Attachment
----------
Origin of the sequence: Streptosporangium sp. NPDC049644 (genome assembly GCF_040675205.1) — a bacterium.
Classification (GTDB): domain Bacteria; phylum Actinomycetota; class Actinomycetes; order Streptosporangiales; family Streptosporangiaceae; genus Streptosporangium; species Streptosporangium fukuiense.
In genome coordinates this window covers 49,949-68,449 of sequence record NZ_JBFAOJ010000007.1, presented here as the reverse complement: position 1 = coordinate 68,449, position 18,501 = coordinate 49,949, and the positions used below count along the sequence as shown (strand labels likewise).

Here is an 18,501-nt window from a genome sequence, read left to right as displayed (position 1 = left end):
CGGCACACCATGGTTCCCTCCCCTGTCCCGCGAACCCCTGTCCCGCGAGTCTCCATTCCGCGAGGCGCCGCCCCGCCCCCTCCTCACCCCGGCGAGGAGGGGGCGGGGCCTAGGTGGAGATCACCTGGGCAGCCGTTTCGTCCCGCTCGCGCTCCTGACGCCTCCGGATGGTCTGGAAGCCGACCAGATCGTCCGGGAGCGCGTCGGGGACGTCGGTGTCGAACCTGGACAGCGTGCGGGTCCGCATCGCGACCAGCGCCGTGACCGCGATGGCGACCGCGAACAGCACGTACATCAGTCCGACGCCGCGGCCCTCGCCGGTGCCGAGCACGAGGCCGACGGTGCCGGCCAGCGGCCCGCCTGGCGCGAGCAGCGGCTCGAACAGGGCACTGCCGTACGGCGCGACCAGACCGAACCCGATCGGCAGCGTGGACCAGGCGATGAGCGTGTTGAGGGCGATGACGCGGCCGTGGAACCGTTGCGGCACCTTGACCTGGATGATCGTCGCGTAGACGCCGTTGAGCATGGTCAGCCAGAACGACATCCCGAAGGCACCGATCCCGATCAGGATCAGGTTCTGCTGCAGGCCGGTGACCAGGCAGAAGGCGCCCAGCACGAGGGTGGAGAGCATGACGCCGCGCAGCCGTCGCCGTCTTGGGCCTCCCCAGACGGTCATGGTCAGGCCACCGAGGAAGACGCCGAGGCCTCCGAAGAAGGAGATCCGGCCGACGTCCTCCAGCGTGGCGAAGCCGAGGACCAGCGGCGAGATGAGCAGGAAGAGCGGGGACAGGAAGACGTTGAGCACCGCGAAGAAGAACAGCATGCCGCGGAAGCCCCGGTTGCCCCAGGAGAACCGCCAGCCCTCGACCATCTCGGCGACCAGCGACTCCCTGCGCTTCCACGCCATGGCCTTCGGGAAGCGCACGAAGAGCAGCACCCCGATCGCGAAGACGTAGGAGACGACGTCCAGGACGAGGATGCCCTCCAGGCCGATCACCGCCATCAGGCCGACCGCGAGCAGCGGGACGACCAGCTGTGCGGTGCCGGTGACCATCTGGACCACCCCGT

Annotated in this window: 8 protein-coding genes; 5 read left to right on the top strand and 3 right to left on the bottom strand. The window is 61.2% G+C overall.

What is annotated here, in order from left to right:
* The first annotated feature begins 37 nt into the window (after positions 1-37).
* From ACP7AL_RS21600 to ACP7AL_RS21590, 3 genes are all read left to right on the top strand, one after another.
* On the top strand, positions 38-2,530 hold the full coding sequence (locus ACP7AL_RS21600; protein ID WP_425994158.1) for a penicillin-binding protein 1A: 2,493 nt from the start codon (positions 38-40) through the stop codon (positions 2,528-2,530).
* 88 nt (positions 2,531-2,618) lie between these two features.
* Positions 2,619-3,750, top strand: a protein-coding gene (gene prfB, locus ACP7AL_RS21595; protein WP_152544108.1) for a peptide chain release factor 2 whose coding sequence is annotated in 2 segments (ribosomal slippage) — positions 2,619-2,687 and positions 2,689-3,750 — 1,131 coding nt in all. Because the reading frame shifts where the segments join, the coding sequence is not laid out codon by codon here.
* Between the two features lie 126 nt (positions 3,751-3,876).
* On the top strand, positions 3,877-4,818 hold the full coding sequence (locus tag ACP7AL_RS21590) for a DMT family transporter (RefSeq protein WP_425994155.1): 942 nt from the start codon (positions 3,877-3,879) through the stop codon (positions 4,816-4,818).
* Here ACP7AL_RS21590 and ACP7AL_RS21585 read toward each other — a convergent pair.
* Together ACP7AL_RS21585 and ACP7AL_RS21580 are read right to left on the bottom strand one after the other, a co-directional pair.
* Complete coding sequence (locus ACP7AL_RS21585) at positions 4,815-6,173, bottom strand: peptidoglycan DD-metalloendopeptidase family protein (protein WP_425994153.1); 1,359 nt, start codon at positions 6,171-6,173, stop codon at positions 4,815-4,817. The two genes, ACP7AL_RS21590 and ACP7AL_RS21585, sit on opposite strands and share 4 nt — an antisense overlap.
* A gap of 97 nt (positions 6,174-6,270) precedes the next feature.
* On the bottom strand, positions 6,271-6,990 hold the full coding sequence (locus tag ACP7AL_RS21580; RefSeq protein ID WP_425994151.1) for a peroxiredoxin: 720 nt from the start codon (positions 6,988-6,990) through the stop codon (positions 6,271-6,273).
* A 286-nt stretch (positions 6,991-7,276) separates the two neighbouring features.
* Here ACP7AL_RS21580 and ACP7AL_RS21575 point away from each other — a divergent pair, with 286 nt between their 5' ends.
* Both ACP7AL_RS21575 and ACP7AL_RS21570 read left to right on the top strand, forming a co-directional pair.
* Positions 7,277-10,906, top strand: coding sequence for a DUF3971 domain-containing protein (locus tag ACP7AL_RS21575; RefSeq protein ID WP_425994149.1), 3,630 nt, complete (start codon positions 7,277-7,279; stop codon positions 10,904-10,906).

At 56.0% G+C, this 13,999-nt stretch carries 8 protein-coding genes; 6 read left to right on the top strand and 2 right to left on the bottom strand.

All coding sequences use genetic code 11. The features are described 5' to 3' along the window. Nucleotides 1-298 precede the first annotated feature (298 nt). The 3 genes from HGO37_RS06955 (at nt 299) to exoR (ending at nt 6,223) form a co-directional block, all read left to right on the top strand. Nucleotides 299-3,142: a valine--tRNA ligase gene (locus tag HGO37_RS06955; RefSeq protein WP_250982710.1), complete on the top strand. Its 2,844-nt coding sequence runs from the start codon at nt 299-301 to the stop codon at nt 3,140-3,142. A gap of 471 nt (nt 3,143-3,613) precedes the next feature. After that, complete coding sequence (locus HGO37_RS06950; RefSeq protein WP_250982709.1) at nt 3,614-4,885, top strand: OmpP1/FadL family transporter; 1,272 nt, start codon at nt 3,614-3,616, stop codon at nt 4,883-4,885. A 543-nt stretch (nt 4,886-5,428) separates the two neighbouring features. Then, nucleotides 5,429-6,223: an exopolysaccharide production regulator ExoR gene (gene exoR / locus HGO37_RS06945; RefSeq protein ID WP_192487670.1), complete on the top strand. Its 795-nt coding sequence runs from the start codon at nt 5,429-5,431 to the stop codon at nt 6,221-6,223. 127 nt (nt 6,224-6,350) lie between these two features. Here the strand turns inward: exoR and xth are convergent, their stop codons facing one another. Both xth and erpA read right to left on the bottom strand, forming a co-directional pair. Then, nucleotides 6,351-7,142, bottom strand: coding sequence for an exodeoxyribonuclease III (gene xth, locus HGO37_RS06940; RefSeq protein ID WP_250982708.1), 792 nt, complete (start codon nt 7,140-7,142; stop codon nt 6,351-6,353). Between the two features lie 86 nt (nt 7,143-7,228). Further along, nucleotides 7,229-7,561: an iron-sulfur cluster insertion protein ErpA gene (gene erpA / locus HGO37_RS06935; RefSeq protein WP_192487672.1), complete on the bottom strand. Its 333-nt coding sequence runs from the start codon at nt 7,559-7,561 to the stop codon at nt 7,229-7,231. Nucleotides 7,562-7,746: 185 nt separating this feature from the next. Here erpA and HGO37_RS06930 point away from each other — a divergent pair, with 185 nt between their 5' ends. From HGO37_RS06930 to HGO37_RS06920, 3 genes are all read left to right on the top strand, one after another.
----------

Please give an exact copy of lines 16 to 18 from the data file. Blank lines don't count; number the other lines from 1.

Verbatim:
* Together ACP7AL_RS21585 and ACP7AL_RS21580 are read right to left on the bottom strand one after the other, a co-directional pair.
* Complete coding sequence (locus ACP7AL_RS21585) at positions 4,815-6,173, bottom strand: peptidoglycan DD-metalloendopeptidase family protein (protein WP_425994153.1); 1,359 nt, start codon at positions 6,171-6,173, stop codon at positions 4,815-4,817. The two genes, ACP7AL_RS21590 and ACP7AL_RS21585, sit on opposite strands and share 4 nt — an antisense overlap.
* A gap of 97 nt (positions 6,174-6,270) precedes the next feature.